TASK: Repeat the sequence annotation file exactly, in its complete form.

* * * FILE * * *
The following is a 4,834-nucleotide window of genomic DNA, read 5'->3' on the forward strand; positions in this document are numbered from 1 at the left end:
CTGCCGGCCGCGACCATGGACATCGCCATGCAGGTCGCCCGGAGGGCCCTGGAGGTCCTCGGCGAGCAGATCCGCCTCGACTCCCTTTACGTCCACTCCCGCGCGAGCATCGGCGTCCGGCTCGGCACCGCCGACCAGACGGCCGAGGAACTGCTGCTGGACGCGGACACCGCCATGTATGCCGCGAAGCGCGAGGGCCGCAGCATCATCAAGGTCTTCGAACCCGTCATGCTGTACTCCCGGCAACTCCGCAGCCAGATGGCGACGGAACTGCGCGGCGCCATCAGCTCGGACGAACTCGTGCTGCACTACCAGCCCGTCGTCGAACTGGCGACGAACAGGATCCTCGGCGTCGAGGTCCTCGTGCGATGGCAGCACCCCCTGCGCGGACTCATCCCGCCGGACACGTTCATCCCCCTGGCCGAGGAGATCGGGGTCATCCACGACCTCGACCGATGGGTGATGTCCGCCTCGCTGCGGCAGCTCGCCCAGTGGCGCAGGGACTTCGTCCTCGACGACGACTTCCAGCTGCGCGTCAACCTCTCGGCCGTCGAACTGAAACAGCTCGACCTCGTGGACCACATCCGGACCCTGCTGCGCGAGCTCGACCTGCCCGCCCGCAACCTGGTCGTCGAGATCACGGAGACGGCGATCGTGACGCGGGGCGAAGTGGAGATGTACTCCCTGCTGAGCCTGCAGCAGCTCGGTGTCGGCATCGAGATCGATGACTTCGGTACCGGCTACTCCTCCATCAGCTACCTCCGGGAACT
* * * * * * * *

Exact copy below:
The following is a 4,834-nucleotide window of genomic DNA, read 5'->3' on the forward strand; positions in this document are numbered from 1 at the left end:
CTGCCGGCCGCGACCATGGACATCGCCATGCAGGTCGCCCGGAGGGCCCTGGAGGTCCTCGGCGAGCAGATCCGCCTCGACTCCCTTTACGTCCACTCCCGCGCGAGCATCGGCGTCCGGCTCGGCACCGCCGACCAGACGGCCGAGGAACTGCTGCTGGACGCGGACACCGCCATGTATGCCGCGAAGCGCGAGGGCCGCAGCATCATCAAGGTCTTCGAACCCGTCATGCTGTACTCCCGGCAACTCCGCAGCCAGATGGCGACGGAACTGCGCGGCGCCATCAGCTCGGACGAACTCGTGCTGCACTACCAGCCCGTCGTCGAACTGGCGACGAACAGGATCCTCGGCGTCGAGGTCCTCGTGCGATGGCAGCACCCCCTGCGCGGACTCATCCCGCCGGACACGTTCATCCCCCTGGCCGAGGAGATCGGGGTCATCCACGACCTCGACCGATGGGTGATGTCCGCCTCGCTGCGGCAGCTCGCCCAGTGGCGCAGGGACTTCGTCCTCGACGACGACTTCCAGCTGCGCGTCAACCTCTCGGCCGTCGAACTGAAACAGCTCGACCTCGTGGACCACATCCGGACCCTGCTGCGCGAGCTCGACCTGCCCGCCCGCAACCTGGTCGTCGAGATCACGGAGACGGCGATCGTGACGCGGGGCGAAGTGGAGATGTACTCCCTGCTGAGCCTGCAGCAGCTCGGTGTCGGCATCGAGATCGATGACTTCGGTACCGGCTACTCCTCCATCAGCTACCTCCGGGAACT